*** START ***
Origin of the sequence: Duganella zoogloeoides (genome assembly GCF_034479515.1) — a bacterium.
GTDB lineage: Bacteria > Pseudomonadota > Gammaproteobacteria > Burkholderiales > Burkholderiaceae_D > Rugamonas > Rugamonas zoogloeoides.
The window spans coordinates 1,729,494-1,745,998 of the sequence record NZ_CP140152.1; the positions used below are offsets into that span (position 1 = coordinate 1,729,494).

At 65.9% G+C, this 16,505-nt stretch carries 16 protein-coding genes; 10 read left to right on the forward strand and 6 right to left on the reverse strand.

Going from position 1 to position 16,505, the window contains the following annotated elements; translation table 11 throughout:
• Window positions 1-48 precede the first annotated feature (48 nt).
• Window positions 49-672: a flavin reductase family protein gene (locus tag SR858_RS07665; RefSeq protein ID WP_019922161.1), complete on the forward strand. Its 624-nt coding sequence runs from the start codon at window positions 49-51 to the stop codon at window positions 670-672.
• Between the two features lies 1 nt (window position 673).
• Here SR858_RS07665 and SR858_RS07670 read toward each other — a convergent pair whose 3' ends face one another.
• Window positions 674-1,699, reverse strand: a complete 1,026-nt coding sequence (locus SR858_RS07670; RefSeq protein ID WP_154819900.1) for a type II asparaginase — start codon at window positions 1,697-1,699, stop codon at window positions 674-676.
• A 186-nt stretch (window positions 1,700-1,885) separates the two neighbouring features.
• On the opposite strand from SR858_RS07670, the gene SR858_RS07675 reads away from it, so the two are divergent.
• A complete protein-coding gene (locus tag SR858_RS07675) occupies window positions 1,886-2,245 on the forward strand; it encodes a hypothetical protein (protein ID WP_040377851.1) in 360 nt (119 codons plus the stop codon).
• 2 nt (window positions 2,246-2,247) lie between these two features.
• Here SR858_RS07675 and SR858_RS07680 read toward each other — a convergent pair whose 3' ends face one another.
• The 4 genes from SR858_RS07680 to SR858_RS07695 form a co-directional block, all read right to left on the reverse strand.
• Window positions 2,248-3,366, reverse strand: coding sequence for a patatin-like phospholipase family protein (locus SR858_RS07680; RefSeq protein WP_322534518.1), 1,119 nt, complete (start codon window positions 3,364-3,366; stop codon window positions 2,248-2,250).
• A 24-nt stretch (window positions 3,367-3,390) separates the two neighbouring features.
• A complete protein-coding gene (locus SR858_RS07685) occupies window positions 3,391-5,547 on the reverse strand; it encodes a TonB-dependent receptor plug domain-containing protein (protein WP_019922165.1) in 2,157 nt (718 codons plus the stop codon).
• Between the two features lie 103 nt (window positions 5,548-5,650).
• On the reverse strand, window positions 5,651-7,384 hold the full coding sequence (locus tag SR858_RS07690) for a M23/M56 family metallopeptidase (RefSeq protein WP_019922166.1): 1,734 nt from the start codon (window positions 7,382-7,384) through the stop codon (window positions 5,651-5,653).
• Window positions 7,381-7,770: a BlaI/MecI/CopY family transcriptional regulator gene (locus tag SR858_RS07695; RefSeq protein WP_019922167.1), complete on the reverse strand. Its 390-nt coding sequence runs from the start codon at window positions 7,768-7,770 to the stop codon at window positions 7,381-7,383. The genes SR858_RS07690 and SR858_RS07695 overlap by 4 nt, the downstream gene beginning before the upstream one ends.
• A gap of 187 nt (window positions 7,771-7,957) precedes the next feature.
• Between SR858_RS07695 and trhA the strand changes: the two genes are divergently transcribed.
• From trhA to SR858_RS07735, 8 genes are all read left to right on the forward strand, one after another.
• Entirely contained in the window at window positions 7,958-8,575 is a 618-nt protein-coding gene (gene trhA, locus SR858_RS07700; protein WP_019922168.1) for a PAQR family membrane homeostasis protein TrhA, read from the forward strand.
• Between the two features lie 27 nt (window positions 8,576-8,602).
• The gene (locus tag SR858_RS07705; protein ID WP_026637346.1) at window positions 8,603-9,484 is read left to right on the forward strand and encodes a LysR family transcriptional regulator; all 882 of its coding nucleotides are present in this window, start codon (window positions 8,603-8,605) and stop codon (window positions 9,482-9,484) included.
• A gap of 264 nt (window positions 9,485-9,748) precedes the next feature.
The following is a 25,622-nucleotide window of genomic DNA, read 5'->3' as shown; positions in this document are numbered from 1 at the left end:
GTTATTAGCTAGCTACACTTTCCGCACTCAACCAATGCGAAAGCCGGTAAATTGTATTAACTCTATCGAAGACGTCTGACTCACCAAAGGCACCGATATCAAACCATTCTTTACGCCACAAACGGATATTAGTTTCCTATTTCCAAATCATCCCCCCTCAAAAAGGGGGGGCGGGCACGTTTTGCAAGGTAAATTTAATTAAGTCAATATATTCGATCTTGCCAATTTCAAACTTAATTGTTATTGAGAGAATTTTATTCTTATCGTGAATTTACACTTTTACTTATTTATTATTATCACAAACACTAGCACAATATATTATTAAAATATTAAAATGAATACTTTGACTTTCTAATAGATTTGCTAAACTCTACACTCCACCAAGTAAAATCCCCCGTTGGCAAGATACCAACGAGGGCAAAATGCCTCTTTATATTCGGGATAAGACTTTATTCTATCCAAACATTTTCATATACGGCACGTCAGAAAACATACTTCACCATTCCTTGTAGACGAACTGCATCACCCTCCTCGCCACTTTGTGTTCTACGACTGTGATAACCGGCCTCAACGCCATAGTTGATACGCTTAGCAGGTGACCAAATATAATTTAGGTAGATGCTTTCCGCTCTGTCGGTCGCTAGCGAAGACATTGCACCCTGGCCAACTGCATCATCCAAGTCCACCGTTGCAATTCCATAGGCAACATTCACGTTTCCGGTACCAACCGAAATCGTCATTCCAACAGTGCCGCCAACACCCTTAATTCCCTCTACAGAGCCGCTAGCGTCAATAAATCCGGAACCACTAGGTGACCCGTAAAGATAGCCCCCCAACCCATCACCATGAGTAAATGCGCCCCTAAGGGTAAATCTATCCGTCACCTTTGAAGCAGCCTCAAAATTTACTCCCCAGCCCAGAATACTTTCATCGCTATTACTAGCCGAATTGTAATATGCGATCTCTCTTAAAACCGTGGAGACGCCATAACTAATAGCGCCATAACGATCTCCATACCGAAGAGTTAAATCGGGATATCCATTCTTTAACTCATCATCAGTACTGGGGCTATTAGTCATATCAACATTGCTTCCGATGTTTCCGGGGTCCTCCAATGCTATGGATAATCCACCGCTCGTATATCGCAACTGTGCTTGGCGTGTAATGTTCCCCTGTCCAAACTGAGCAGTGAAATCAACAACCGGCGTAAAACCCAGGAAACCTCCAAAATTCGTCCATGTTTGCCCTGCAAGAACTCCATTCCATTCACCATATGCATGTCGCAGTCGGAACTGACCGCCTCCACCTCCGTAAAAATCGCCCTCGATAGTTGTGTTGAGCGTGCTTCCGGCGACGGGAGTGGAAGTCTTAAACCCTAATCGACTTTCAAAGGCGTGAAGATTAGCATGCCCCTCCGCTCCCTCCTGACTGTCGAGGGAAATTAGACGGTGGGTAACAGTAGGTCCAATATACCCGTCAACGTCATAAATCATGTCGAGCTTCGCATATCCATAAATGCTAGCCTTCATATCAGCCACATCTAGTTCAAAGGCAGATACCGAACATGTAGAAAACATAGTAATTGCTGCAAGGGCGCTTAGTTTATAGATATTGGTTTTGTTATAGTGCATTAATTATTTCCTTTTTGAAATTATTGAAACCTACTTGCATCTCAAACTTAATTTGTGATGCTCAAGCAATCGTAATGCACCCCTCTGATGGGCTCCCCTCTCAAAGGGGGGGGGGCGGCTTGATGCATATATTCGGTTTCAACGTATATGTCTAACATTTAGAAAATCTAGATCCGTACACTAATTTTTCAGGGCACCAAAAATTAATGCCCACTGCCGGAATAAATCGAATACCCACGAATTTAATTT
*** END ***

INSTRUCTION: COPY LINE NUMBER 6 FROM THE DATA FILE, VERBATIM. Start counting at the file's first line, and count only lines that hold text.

• Window positions 1-48 precede the first annotated feature (48 nt).